Merkel urges EU to take care of own security
The EU must take better care of its own security in the Trump era and must establish control of immigration, German chancellor Angela Merkel has said.
The German leader, who is seeking re-election this year, spoke on a visit to Belgium and Luxembourg on Thursday (12 January).
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“Let’s not fool ourselves. From the point of view of some of our traditional partners - and I am thinking here about transatlantic relations - there is no eternal guarantee of close cooperation with us Europeans”, she said in a speech in Belgium.
She said Europe was facing one of its “biggest challenges for decades” due to conflicts on its borders, such as Russia’s aggression in Ukraine.
She added that it would be "naive always to rely on others who would solve the problems in our neighbourhood”.
She also said that the UK’s decision to leave the EU ought to galvanise military cooperation among the 27 remaining member states.
“We should see this [UK] decision as an incentive to work together, to hold Europe together now more than ever”, she said.
Merkel was in Belgium to receive degrees from Leuven and Ghent universities and to meet the Belgian royal family.
Her appeal for the EU to step up security cooperation comes after the election of Donald Trump in the US, who has said he might not defend Nato allies and that he might accept Russia’s annexation of Crimea from Ukraine.
The US is currently deploying tanks and soldiers in Poland and in the Baltic states as part of wider Nato plans to deter Russian aggression.
The pre-Trump US administration reportedly sped up the deployment in case he changed his mind, but Trump’s new security chiefs have spoken out on Russia in surprisingly strident terms.
Mike Pompeo, Trump’s nominee for CIA chief, said on Thursday in a senate hearing that Russia was "asserting itself aggressively" in Europe.
James Mattis, the defence secretary nominee, said Russia was “trying to break the North Atlantic alliance [Nato]”. He said Nato was “under the biggest attack since World War II, and that's from Russia”.
Merkel, earlier on Thursday, also met with Luxembourg prime minister Xavier Bettel and with the Grand Duchy’s royal family.
She told press in Luxembourg that unless the EU improved security in the passport-free Schengen travel zone and established control of its external borders, then it risked collapse.
She said that the case of Anis Amri, the man suspected of the Christmas terrorist attack in Berlin, who moved freely across EU borders, proved the “urgency” of the issue.
“Everyone knows: If we don’t succeed, each country will install its own border controls. Then freedom of movement will no longer be possible, so to speak, not only the free movement of people but also of goods, financial services, and services,” she said.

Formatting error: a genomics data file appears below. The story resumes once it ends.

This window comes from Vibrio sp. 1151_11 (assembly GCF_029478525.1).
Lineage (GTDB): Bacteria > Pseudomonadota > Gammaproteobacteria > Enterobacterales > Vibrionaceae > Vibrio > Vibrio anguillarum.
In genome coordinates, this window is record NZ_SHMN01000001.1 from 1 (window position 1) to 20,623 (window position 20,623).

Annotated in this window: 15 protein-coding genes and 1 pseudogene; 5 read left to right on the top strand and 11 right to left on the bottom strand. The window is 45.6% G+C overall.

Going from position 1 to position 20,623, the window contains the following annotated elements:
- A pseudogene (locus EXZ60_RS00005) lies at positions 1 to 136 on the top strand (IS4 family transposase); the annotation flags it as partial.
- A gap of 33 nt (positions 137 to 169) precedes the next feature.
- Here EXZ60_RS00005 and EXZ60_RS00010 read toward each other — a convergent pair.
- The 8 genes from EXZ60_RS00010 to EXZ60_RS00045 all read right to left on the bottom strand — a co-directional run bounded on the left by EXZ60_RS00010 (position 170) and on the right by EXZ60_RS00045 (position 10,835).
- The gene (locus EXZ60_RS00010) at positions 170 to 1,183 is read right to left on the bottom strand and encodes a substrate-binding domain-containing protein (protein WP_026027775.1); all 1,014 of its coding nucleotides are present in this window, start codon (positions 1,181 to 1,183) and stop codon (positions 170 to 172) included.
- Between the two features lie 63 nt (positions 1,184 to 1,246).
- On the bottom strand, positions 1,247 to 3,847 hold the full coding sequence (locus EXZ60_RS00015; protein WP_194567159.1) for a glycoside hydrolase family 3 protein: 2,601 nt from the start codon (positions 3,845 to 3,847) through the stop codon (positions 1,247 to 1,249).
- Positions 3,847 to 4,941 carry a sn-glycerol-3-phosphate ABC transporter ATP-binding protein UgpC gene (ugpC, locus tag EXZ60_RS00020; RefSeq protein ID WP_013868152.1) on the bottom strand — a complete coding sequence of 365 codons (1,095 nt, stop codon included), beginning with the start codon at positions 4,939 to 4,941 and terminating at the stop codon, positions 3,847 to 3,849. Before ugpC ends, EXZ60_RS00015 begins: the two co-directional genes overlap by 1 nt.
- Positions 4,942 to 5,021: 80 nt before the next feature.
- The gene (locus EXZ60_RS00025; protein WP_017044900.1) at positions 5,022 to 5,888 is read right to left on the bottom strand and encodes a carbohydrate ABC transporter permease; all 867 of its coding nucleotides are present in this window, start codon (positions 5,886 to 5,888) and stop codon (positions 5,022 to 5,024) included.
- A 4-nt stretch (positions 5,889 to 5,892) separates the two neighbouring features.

She added that the EU should make more deals such as the one with Turkey to stop migrants from coming.
The EU is paying Turkey to take care of refugees on its territory.
The set-up has been criticised on human rights grounds, but Merkel said “agreements between states lead to reasonable border control” and that “with north African states and with African states as a whole, as we did with Turkey, we also need agreements”.
She spoke after visiting the home of Robert Schuman, a post-World War II politician who helped to found the EU.
She said the visit was an “emotional moment” for her and that the EU should stick together in the way it handled Britain’s departure - the first ever in EU history.
“We must not be allowed to divide ourselves apart. The 27 have to appear together in the negotiations”, she said.
She added that EU states should consider harmonisation of corporate tax in order to compete with the City of London after it leaves.
“This will become more of an issue if we’re talking about lower tax rates, for example in the UK”, she said.
Bettel said the refugee crisis remained “a major task” for Europe and criticised countries that did not want to share asylum seekers with front-line states.
“When different countries speak of flexible solidarity, that is … problematic for us. We need rules, and when we agree on these rules, each country must respect them”, he said.
Flexible solidarity was a policy endorsed by Slovakia and other central European states to replace a previous EU decision on binding migrant quotas.
It was meant to let states pay the EU to avoid taking in migrants.
Merkel was initially an advocate of an EU open-door policy on refugees, but has become less welcoming to migrants as the elections approach.
A Flemish far-right group, Voorpost, protested against her university awards in Belgium on Thursday, according to the AFP news agency.
About 50 people held banners, including posters that branded her “GUILTY” of the Christmas attack, in which Amri, who is of Tunisian origin, killed 12 people.